The School of Agriculture at the University of Manitoba recently announced a redesign of the Diploma in Agriculture academic program following an intensive review that began in 2015 and involved focus groups, interviews and surveys of stakeholders.  The new program takes effect in Fall 2018 and will graduate  its first class in 2020. Read more at

Protein Industries Canada (PIC) hosted a reception on January 18 which was intended to bring all Manitoba stakeholders up to date on the SuperCluster proposal that was submitted, including a timetable for the announcement. The PIC board members all attended. Martin Scanlon, Derek Brewin and Peter Jones represented the University of Manitoba at the reception. That afternoon PIC Board members hosted an event which Dean Karin Wittenberg attended along with representatives from University of Winnipeg and Red River College to discuss opportunities for Manitoba’s post-secondary institutions to work collaboratively in support of innovation and training priorities outlined in the PIC Super Cluster proposal.

Karin met with the Dr. Meir Serfaty, Acting Vice President (Academic) and Provost and Dean Bernadette Ardelli, Faculty of Science from Brandon University on January 16 to discuss progress made in the development of a pre-professional option in agriculture at BU.  The intention of the program is that students in the Brandon catchment area could take their first two years of a degree program offered through the Faculty of Agricultural and Food Sciences at Brandon University.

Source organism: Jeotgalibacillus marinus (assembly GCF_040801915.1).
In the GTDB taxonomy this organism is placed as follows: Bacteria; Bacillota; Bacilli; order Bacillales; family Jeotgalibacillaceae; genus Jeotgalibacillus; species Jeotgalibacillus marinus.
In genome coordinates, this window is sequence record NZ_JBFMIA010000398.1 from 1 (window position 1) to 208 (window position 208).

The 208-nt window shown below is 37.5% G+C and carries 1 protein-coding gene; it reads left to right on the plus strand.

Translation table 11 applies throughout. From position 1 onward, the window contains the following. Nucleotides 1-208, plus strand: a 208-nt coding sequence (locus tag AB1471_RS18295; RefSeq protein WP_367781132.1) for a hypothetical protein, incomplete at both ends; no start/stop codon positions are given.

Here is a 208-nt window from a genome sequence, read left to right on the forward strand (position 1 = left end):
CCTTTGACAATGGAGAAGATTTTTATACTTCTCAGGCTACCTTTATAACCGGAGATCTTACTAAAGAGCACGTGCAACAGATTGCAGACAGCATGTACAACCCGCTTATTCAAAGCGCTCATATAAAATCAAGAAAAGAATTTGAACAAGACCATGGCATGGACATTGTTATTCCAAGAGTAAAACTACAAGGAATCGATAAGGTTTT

With Paul Bullock completing his term as Head, Department of Soil Science this June, the Faculty has initiated a Head Search.  Watch for the posting shortly.

The Faculty seminar video archive has been updated – check out recent presentations by Argenis Rodas-González and Jared Carlberg at



David Lobb, Soil Science, was featured in the article “Don’t let up soil erosion battle” on AgWeek (January 22) –



Gao, X., Parsonage, S., Tenuta, M., Baron, K., Hanis-Gervais, K., Nelson, A., Tomasiewicz, D., and Mohr, R. 2017. Nitrogen fertilizer management practices to reduce N2O emissions from irrigated processing potato in Manitoba. American Journal of Potato Research 94(4): 390-402.

Since the interaction of water with salt is critical to the handling properties of dough in a bakery, investigation of milling and hygroscopic “ingredients” were the subject of investigations of a joint team at the Universities of Manitoba and Saskatchewan.  Two papers describing the outcomes of these investigations were recently published:
Effect of Damaged Starch and NaCl Level on the Dough Handling Properties of a Canadian Western Red Spring Wheat.  Stone, Andrea K.; Hucl, Pierre J.; Scanlon, Martin G. and Nickerson, Michael T.  2017. Cereal Chemistry 94: 970-977.
Polyethylene glycol as an osmotic regulator in dough with reduced salt content.  Yovchev, Aleksandar G.; Stone, Andrea K.; Hucl, Pierre; Scanlon, Martin G. and Nickerson, Michael T. 2017. Journal of Cereal Science  76: 193-198.



Attention Grad Students! The Three Minute Thesis (3MT) is a research communication competition that challenges graduate students to consolidate their ideas and research discoveries so they can be presented concisely to a non-specialist audience. Deadline is January 29 and the heats take place end of February, with the final on March 21. First place prize is $1,000. You can find out more information at

The Campus Commute survey can be accessed at for all staff, students and faculty to influence the improvement of transportation options on and leading to our campuses. Those who complete the survey by February 9, 2018 will be entered for a chance to win an iPad mini 4 ($620 value); $500 grocery store gift certificate; or a bike ($600 value).